28 of 35 people found the following review helpful
Surprisingly (to me) good,
This review is from: Bach: Mass In B Minor (Audio CD)
First of all, confession time. I heartily dislike Joshua Rifkin's approach to the Bach cantatas and his subsequent massacre of some of the most marvellous music ever written. I don't care how much scholarly justification he has, I bought one cantata CD, listened to it once and gave it away. In my view, Bach needs a proper chorus to give it a bit of oomph in the big numbers. To me, they seem to cry out for it. You do NOT get majesty with four soloists.
Anyway, who cares how it was actually played back in Bach's day? This is music for the ages, and should not be stuck in a stylistic straitjacket. The point of the exercise is surely to give voice to the artistic and aesthetic concepts of which the music is capable, not to regard it as a museum piece occasionally to be respectfully dusted off and given a scholarly airing. To me, a decent chorus (such as Gardiner's Monteverdis) lets the thing sing and dance and jump and shout and encourages you to make a complete fool of yourself by waving your hands in the air and bellowing along in your own key.
So, when I saw the dreaded Rifkin name on this set, my heart sank. I have just made a BIG mistake, I thought. Even noting that this set employs some extra ripieno singers didn't improve my humour.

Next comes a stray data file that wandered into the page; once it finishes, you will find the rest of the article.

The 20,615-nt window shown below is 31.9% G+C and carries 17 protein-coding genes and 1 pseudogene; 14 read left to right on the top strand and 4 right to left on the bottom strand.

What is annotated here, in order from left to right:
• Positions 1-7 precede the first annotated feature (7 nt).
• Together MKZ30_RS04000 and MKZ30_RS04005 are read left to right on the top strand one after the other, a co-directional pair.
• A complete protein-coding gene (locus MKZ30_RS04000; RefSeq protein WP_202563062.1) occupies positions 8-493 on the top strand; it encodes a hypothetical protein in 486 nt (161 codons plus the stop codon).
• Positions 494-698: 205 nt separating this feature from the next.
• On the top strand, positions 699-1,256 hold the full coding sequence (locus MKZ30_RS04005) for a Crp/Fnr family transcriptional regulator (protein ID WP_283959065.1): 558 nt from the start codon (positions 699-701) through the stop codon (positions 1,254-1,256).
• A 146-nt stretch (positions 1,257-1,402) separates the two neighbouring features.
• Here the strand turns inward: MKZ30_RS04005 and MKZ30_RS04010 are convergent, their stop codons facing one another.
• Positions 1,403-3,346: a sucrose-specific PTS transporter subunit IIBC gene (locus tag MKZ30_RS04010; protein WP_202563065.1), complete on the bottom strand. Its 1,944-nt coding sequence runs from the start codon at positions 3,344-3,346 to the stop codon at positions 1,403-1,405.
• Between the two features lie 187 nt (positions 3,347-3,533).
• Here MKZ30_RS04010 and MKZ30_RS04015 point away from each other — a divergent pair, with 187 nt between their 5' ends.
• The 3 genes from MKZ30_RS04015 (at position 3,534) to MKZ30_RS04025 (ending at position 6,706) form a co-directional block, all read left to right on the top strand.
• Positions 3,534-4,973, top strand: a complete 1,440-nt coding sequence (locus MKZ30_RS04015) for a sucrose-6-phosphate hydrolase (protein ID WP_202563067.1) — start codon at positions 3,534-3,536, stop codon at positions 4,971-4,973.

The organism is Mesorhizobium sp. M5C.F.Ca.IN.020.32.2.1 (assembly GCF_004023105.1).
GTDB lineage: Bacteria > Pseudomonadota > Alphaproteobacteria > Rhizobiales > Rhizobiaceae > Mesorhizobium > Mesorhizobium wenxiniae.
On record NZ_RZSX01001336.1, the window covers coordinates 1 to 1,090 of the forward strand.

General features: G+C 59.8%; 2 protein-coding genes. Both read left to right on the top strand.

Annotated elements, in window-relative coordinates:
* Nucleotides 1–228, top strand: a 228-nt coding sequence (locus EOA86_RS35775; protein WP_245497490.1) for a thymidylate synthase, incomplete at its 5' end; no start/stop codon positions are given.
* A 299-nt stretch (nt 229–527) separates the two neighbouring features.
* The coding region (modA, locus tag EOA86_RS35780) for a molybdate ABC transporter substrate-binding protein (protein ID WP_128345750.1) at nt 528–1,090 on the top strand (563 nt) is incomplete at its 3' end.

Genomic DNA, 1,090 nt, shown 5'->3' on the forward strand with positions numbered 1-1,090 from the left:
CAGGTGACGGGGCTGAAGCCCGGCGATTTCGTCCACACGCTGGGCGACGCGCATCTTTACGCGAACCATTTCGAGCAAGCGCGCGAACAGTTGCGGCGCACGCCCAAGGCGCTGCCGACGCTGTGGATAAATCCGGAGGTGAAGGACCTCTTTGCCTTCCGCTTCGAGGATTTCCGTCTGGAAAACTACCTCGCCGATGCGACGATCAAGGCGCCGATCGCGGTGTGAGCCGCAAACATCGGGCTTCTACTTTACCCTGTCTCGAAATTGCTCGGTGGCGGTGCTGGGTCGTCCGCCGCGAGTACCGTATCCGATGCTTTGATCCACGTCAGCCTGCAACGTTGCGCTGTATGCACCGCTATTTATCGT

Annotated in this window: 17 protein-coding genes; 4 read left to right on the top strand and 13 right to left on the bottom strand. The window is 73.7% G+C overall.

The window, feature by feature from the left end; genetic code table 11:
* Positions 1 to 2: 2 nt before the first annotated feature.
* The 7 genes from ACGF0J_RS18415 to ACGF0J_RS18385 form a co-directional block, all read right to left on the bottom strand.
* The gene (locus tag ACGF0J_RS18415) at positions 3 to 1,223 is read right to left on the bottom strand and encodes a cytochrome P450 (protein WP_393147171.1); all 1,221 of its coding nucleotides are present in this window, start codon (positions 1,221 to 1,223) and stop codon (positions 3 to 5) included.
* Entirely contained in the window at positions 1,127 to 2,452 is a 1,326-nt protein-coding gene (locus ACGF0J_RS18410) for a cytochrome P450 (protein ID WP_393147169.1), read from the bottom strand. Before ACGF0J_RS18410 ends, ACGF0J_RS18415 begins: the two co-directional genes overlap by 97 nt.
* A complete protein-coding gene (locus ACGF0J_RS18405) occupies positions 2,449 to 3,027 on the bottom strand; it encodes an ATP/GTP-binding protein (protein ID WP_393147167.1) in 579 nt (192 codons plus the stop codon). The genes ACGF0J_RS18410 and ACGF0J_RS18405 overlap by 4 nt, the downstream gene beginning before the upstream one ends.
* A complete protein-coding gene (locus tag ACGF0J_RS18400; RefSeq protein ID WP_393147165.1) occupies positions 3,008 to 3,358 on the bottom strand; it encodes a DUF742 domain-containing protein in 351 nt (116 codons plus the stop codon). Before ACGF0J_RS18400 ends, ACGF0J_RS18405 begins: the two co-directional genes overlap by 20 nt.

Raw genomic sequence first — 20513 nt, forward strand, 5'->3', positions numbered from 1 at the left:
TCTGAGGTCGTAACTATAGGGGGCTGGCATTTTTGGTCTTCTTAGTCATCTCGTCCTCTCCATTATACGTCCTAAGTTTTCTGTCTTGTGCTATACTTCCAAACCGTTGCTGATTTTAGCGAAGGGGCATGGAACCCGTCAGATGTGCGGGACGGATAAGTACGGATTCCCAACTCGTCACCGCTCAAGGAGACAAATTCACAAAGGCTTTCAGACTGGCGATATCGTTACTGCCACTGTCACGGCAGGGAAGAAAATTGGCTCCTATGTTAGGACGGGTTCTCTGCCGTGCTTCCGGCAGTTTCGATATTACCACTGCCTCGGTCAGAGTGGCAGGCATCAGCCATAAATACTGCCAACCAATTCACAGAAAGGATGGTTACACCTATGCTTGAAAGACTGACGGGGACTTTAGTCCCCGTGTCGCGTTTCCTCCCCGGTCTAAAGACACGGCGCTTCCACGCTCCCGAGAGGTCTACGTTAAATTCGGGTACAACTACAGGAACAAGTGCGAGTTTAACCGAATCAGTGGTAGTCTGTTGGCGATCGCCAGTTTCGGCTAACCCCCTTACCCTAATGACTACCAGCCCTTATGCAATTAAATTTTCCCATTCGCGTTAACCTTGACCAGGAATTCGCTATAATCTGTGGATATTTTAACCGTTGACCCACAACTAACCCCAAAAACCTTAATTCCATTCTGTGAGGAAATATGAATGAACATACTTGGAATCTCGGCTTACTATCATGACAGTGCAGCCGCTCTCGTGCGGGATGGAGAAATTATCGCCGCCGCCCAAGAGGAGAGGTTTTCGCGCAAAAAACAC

So, I sat down to listen, without too much expectation - and I confess I was pleasantly surprised. It wasn't as awful as I expected. In fact, it was really quite good. Some "choral" bits were simply too anaemic - the opening "Kyrie" and stunning "Hosanna" with its dazzling soaring trumpets need a decent chorus - but others came over surprisingly well and full-blooded. And I must confess that the smaller number of singers does let you hear more clearly Bach's wonderful contrapuntal lines.
All of the singers are excellent, except for the alto who is passable (to my ears adequate in the Agnus Dei, but no more than that). The instrumentalists are outstanding, period. I don't know that I've ever heard a better group of instrumentalists in any B Minor. Occasionally the timpani are too intrusive, but that's the only very slight quibble on that score. The recording is excellent.
If I could, I'd give this set four-and-a-half stars. It hasn't made me feel any better about Rifkin's approach, but never have I heard Rifkin's argument better made (far better than HE ever made it). I will always still reach preferentially for Gardiner or Suzuki (or even the majestic old Klemperer, which taught me to love the work), but there are individual solo movements here that are jewel-like in their excellence, and I will go back to those with pleasure.
And of course folk who like the Rifkin approach will absolutely love this.